By Wolf Richter for WOLF STREET.
The US Treasury Department today released data to what extent it will boost the issuance of Treasury notes (maturities of 2 years to 10 years) and Treasury bonds (20 years and 30 years), and it starts in August. This oncoming flood of supply at these coupon auctions is a doozie.
So far, Treasury has funded the huge gigantic deficits and the refilling of its checking account, the Treasury General Account, by selling at auction a torrent of Treasury bills (1 year or less) and Cash Management Bills (short-term bills with maturities ranging from a few days to months). But now comes the supply of longer-term notes and bonds.
It starts in August, when Treasury will sell $270 billion in notes and bonds, up by $24 billion from July ($246 billion). The Treasury Department said in its Quarterly Refunding Statement today:
“Treasury plans to increase auctions sizes by slightly larger amounts in certain tenors in order to maintain the structural balance of supply and demand across tenors. Treasury will evaluate whether similar relative adjustments are appropriate when determining auction size changes in future quarters.”
Next week, Treasury will increase the auction size of notes and bonds by $13 billion from July, to $103 billion:
- 3-year notes: $42 billion, +$2 billion from July
- 10-year notes: $38 billion, +$6 billion from July
- $30-year bonds: $23 billion, +$5 billion from July.
The $103 billion in issuance next week will replace $84 billion in notes and bonds that mature on August 15. The additional $19 billion in issuance will be needed to fund the new deficits; it’s that additional $19 billion that will increase the total debt.
Later in August, Treasury will sell $167 billion in notes and bonds, up by $11 billion from July
- 2-year notes: $45 billion, +$3 billion from July
- 5-year notes: $46 billion, +$3 billion from July
- 7-year notes: $36 billion, +$1 billion from July
- 20-year bonds: $16 billion, +$4 billion from July
- FRN (Floating Rate Notes): $24 billion, unchanged
“Treasury plans to increase auctions sizes by slightly larger amounts in certain tenors in order to maintain the structural balance of supply and demand across tenors. Treasury will evaluate whether similar relative adjustments are appropriate when determining auction size changes in future quarters,” the Treasury Department said in the announcement.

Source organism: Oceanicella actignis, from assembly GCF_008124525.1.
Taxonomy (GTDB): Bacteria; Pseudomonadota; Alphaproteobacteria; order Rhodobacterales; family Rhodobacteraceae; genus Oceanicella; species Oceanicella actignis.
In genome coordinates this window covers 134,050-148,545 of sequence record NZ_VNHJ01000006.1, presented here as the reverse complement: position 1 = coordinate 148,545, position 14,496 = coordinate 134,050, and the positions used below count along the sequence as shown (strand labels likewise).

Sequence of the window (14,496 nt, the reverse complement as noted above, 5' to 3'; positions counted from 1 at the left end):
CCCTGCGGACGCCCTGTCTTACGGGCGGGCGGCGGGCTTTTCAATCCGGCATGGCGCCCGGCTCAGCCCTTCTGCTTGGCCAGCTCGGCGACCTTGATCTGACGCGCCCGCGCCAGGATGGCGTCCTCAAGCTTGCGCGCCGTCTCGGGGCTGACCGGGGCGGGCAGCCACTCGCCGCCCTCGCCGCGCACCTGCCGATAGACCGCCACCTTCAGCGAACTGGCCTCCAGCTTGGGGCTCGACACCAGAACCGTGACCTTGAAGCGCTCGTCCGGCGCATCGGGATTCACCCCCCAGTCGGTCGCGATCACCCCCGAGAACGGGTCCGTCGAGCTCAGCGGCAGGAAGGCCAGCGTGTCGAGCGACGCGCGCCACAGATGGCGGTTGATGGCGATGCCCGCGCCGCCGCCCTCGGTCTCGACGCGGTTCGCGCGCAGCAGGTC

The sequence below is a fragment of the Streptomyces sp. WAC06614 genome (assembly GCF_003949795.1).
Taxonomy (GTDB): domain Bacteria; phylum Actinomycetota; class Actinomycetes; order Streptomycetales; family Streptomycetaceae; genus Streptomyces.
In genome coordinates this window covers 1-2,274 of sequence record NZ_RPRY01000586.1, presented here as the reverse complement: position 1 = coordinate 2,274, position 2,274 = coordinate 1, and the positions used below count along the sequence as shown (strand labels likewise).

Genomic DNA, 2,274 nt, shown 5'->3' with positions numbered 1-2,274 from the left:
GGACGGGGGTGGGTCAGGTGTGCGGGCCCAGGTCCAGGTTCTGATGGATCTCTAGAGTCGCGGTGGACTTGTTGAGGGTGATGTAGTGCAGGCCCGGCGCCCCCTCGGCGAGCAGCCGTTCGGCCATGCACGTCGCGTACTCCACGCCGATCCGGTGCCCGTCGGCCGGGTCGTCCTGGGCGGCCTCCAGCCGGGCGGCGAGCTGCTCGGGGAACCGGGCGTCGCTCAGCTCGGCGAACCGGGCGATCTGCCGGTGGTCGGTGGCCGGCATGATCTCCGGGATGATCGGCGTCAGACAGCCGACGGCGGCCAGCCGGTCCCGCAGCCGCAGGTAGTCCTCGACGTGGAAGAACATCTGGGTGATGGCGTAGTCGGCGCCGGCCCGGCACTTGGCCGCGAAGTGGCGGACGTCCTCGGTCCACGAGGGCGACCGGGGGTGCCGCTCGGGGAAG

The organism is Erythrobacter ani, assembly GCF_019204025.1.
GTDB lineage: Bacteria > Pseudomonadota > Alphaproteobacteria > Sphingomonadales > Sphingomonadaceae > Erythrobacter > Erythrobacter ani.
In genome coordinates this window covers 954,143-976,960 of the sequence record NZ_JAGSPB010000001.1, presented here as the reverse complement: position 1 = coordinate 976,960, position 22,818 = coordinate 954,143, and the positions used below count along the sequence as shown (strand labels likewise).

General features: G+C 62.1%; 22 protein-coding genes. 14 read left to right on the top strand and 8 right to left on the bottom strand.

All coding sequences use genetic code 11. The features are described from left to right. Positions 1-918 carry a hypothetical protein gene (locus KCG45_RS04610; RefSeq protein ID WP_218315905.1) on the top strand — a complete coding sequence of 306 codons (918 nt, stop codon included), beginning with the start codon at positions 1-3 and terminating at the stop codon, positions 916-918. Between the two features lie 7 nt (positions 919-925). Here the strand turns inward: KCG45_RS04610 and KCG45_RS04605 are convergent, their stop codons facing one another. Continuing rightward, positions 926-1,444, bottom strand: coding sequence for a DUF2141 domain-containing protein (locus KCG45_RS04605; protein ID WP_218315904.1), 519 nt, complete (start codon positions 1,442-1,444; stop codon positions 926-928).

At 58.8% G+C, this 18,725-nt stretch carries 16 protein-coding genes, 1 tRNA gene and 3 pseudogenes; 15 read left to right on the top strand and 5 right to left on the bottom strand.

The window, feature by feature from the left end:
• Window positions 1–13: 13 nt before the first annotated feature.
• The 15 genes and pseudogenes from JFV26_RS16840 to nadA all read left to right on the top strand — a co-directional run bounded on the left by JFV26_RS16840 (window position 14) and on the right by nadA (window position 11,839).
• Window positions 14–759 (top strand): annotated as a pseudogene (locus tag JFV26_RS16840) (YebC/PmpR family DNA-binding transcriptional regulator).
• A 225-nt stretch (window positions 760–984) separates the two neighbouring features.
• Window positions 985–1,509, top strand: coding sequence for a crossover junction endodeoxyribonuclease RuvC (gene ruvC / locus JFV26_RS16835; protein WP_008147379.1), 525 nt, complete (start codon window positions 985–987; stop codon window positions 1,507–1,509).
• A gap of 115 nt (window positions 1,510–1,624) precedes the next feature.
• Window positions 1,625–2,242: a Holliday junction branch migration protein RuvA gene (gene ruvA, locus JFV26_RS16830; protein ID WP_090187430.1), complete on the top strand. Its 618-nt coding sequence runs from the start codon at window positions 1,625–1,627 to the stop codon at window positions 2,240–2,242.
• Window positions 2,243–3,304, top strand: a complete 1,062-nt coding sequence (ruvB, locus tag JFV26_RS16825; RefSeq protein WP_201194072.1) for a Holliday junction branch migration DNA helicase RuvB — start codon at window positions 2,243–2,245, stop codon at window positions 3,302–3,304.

In September, Treasury will increase its issuance of notes and bonds also by $24 billion from July, to $270 billion.
In October, Treasury will increase its issuance of notes and bonds by $35 billion to $281 billion.
The issuance of TIPS (Treasury Inflation-Protected Securities) will be increased starting in October with the 5-year TIPS new issue auction. It will be boosted by $1 billion to $22 billion.
Over the next 12-month, Good Lordy.
Treasury should jack up its monthly issuance of the seven main notes and bonds (not including TIPS and FRNs) by nearly 60% over the next year, to $354 billion in August 2024, from what it issued in July 2023 ($222 billion), according to “Neutral Issuance” scenario in the presentation by the Treasury Borrowing Advisory Committee (TBAC).
These quarterly projections could be subject to hefty increases over the next quarters, as we have seen today. The chart shows the projected monthly combined issuance of 2-year notes, 3-year notes, 5-year notes, 7-year notes, 10-year notes, 20-year bonds, and 30-year bonds:
This is a tsunami of notes and bonds that is going to flood the market. And it is occurring while the Fed, under its QT program, is letting about $60 billion a month in maturing Treasury securities roll off the balance sheet without replacement.
With the Fed reducing its holdings, that tsunami of notes and bonds being issued will have to find buyers, and those buyers will have to be enticed by yields.
Yield solves all demand problems. If the yield is high enough, just about anything will sell. So it’s not that Treasury won’t be able to sell those notes and bonds, but at what yields it will have to sell them, and yield investors are already licking their chops.
The scenario is further clouded by inflation, which, once it breaks out to this extent, has a nasty tendency to serve up bad surprises, and bond investors hate inflation and want to be paid for it. Compared to the tsunami of issuance coming our way in this inflationary environment – partly fueled by this huge deficit spending from the government – the Fitch downgrade of the US credit rating to AA+ from AAA is just decoration.
Enjoy reading WOLF STREET and want to support it? You can donate. I appreciate it immensely. Click on the beer and iced-tea mug to find out how:
Would you like to be notified via email when WOLF STREET publishes a new article? Sign up here.